Indeed, if we accept that there is something as proper ethnographic objects, here comes the second fallacy on the relation between academic anthropology and commercial ethnography. I think the time will come where commercial anthropologists will lead the forefront of the discipline, at an academic level as well. This isn’t just because academic departments, as we all know, are struggling to survive. If anthropology is a holistic subject, commercial anthropologists, by bringing together data from ethnography, cultural theory, semiotics, social theory, constructivism, neuroscience, thematic analysis etc, more often in the same research project are starting to articulate in practice the holism that academic anthropologists often allude to as the failed promise of the discipline.
There shall be no place for feelings of inferiority regarding our academic soul mates: commercial ethnographers are the only kind of researchers who are TRULY pushing the boundaries while making sure the discipline survives. What we know need is a good high brown theory for what we do, a theory that can shed light on our practices, illuminating the difference between what we say we do and what we actually do, just like our informants. Ideally, this theory will inform academic anthropology, in a feedback loop. I’m a strong believer this theory will come, when the time is right. And by the work everyone is doing in commercial ethnography, it’s probably going to come sooner than we all expect.
I have currently resigned from my post as a psychotherapist (enough stories of misery) and looking forward to begin a career in commercial ethnography. I’ve got all the theory in the world and plenty of qualitative research practice in two disciplines…so if you know someone who can use a trilingual anthro-shrink as a commercial ethnographer...
Saturday, February 13, 2010
I downloaded Aardvark to my iPhone the other day because I had read about Google buying them out for $50m. Almost a week later, and I am still asking around 3 questions, answering 3 questions and asking to be sent the answer to 3 questions from other users, every single day.
Friday, February 12, 2010
A few years ago I came up with another one of my fantastic, technology has yet to catch up with it, ideas. And it was this: Let's take a client's meeting room, place floor to ceiling video walls all over the... walls and live stream webcams installed in a dozen kitchens (if you are a food client) or bathroom (if you are a personal care client). Then clients could immerse themselves into the kitchens, bathrooms and any other rooms of whoever they wanted to. They could look around their meeting room and see/hear real people going into their fridges or shaving. Live. And they could toggle between different households too.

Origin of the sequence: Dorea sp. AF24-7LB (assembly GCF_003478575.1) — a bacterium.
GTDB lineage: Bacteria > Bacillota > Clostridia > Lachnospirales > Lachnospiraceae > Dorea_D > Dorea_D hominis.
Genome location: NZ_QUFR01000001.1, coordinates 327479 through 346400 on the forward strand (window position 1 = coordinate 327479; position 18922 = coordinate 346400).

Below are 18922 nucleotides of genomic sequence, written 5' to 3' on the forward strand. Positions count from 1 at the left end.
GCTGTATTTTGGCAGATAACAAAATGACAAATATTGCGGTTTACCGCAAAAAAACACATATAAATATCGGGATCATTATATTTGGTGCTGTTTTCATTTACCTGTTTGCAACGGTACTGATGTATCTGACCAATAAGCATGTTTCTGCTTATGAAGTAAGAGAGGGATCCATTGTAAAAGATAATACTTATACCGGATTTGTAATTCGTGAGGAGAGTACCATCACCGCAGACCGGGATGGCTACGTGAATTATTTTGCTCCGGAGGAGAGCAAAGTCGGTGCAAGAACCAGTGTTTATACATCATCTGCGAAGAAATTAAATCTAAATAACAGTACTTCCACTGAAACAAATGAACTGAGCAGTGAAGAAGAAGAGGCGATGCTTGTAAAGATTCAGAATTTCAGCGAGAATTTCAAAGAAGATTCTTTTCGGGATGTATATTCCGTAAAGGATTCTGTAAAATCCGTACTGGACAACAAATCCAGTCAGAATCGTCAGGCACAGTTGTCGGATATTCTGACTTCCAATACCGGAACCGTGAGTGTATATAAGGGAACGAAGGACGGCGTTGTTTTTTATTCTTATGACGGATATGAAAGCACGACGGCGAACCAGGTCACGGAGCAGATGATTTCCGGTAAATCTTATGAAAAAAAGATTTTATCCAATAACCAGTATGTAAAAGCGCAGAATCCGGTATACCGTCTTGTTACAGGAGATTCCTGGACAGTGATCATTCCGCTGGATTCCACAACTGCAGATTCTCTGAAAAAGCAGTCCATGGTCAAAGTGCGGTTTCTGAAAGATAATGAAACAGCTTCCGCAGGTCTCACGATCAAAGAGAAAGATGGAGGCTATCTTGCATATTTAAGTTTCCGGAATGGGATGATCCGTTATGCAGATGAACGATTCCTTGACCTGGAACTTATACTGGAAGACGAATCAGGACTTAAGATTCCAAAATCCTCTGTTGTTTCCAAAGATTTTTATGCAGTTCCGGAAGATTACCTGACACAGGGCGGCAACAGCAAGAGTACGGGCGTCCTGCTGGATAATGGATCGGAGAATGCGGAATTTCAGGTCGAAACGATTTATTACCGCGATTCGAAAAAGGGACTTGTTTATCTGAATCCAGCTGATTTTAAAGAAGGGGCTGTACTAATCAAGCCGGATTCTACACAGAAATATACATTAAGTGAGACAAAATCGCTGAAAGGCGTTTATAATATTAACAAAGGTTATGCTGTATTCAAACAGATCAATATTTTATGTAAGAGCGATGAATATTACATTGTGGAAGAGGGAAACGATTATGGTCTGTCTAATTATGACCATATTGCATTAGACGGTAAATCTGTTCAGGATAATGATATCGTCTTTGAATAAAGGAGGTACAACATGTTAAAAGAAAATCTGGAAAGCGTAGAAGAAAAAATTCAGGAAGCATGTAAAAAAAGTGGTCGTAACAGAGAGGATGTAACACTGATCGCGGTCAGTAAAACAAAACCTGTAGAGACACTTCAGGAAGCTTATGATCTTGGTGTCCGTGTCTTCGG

Thursday, February 11, 2010
Would you believe me if I told you that it took me a good month after its launch to convince a key colleague to load our Ethnographic Research App to his iPhone?
Wednesday, February 10, 2010
A while ago we conducted a series of explorations for a client to help them better understand moods and modes in real, every day life, situations.
Tuesday, February 9, 2010
I am starting a whole series of conversations with my peers from around the globe to better understand how they think and how they work. Starting with Gavin Johnston of Two West who have offices in Kansas City and Los Angeles.
Siamack: Hi, Gavin! What shall we talk about?
Gavin: application vs. academics
Siamack: Can you please start by introducing yourself...
Gavin: absolutely. I'm Gavin Johnston, chief anthropologist at Two West Discovery & Design.
Siamack: Can I have a link to it? What kind of explorations do you specialize in? And are you an anthropologist
Gavin: Yes, we're at www.twowest.com. We focus heavily on messaging design and semiotics. So translation of symbolic life into marketing and brand design.
Siamack: Your clients?
Gavin: Sprint, H&R Block, Miller Brewing, DDB, United Healthcare, have been our principle clients, but we have numerous project-oriented clients too.
Siamack: Are you an academic? I am interested in methodology/tools you apply
Gavin: I was, but I have a certain distaste for academia. Theoretical work is tremendous and grounds what we do, but it rarely finds its way out of the university and rarely has direct input on society, so I've kept relatively clear of academic settings for the last ten years or so.
Siamack: Are you an anthropologist by education?
Gavin: I am an anthropologist, specializing in linguistics and ethnography. I fell into this by dumb luck about ten years ago.
Siamack: When and why did you fall out with academia?
Gavin: An up-coming child was the real drive. I joke, but there is truth to it. A friend saw an opportunity and we jumped, not knowing we could make a living. After about two years I realized we were doing better work than academia was doing, at least as it applies to design and real-life use. Our company, however, had difficulties since we had no business experience.
Academia seems mired in rehashing theory, espousing unidirectional political and economic views and maintaining disciplinary walls. It is frequently about defining a person’s identity more than it is about finding answers. I'm of the opinion that good work comes from a range of experiences and dialog. Academia is driven by maintaining those walls.